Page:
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Home 2007 Editions December, 2007

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Machine shop staff tend to forget their capabilities. They get into a groove that works and then resist change. This not only precludes improvement, but fails to address problems with new solutions that actually work.
Case in point: Leaking rear main seals on vintage engines with rope seals. The Stovebolt Chevys (inline sixes – 235 and 261 cube engines) are a good example. I have been working on a series of articles for these engines, addressing possible solutions and improvements, and found one seal solution that is pretty slick. Not only that, but it illustrates the point of thinking about old problems with new technology and quality machine shop engineering.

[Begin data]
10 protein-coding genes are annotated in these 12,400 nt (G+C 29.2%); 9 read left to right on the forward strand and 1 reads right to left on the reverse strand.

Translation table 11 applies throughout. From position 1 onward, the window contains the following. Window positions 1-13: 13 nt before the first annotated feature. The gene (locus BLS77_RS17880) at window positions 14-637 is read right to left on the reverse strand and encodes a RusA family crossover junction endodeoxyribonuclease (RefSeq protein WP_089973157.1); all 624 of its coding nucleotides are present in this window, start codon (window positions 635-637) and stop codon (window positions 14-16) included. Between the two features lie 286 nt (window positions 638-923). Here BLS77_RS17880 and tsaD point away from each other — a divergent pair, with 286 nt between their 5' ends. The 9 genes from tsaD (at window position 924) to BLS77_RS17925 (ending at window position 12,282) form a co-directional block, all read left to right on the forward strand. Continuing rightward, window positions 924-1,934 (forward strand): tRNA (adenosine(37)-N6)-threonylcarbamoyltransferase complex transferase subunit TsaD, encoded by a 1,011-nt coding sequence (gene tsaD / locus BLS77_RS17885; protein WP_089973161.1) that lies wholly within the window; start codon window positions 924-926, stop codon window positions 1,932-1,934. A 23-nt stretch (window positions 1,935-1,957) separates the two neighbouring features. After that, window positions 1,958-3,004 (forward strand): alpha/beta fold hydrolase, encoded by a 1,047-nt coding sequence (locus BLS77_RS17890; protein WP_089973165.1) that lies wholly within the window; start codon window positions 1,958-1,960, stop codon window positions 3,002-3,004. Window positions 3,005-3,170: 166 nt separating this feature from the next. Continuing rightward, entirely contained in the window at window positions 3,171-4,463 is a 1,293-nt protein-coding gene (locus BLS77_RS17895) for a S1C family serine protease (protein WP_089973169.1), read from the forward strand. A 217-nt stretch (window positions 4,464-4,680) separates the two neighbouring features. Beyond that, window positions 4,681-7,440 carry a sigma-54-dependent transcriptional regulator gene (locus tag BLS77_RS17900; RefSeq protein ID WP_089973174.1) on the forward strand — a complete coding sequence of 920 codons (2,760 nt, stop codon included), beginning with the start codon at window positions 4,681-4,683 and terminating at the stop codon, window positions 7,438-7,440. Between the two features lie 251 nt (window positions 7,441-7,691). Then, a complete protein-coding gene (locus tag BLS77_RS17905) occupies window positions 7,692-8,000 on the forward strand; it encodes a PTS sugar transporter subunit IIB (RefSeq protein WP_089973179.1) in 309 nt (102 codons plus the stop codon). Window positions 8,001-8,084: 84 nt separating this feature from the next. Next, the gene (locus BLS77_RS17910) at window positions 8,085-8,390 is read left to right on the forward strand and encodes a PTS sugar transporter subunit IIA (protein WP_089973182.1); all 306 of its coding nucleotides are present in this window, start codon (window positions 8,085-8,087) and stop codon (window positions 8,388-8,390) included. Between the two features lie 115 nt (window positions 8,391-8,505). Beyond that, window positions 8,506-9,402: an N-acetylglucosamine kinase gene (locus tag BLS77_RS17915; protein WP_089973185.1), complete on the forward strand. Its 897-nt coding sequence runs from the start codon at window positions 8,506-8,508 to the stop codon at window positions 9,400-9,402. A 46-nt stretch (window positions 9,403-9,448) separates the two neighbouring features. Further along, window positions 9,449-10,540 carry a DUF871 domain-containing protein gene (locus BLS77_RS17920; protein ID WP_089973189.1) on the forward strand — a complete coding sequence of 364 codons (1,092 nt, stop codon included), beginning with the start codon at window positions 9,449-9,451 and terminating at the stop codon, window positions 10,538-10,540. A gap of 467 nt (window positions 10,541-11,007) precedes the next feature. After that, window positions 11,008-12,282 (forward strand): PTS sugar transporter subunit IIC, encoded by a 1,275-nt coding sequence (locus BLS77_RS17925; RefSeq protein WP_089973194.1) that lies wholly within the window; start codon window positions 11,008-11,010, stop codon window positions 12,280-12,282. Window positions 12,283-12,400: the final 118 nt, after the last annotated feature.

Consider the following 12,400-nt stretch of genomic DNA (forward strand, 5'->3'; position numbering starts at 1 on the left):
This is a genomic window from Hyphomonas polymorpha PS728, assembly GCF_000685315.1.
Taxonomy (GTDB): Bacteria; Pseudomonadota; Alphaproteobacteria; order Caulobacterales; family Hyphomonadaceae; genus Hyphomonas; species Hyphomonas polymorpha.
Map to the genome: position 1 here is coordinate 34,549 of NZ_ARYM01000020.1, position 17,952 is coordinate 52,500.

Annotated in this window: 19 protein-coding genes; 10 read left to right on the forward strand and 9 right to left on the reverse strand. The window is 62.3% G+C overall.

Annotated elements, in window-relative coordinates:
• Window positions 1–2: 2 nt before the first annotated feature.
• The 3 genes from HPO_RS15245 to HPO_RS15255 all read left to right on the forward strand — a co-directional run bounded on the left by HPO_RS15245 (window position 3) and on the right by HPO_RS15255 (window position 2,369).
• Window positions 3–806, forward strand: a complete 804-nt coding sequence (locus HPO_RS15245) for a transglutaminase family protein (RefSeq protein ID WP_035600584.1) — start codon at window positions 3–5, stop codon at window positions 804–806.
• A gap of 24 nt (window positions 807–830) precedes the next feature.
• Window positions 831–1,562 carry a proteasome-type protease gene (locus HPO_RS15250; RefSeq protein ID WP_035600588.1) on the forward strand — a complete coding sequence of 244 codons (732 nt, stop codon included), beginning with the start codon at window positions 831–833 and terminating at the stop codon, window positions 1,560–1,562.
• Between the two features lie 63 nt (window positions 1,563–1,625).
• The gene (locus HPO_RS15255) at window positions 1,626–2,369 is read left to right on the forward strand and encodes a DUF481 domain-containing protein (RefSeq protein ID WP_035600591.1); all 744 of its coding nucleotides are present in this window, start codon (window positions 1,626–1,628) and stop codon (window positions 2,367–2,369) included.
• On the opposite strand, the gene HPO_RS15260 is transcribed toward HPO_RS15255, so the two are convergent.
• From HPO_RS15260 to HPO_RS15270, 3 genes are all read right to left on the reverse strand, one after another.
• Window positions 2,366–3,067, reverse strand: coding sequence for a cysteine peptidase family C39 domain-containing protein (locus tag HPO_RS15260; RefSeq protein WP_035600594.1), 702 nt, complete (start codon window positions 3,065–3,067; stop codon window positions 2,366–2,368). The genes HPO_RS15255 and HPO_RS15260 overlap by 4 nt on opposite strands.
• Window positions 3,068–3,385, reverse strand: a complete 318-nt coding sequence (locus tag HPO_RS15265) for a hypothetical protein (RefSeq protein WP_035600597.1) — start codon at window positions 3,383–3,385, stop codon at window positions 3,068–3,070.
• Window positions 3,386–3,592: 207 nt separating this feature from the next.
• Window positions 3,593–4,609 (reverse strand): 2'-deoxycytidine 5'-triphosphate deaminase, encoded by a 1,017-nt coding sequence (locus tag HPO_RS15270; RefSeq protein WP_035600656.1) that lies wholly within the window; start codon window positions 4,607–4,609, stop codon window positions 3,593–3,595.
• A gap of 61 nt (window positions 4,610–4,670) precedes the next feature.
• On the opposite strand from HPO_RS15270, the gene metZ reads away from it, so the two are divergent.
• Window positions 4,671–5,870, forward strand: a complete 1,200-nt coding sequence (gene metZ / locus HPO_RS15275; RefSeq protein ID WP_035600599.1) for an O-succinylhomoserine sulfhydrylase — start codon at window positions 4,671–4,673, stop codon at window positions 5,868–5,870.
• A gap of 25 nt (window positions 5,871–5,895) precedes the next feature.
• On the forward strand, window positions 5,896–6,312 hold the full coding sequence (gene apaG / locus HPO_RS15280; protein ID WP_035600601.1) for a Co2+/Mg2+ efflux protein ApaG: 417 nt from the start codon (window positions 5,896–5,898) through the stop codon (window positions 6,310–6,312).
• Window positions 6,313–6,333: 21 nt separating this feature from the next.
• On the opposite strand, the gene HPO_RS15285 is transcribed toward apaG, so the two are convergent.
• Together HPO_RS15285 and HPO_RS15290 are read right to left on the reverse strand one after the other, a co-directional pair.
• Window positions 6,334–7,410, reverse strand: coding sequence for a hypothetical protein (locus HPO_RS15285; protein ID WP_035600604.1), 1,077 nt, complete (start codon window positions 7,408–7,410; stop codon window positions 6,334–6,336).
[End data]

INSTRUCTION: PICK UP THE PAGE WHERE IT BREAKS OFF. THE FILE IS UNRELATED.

Let’s say your customer can’t stand the thought of an oil spot on the garage floor and wants a DRY Stovebolt.

the original stovebolts had main shims until somewhere in 1955. for shimmed engines, you can use rope seals, you can set up the shims and bearings first and then do this conversion or you can eliminate the shims by align boring. two-piece lip seals don</p>
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Doc Frohmader

Doc Frohmader

Founder and President at
Doc Frohmader is the founder and president of, a website dedicated to hot rods and vintage engines.
Doc Frohmader

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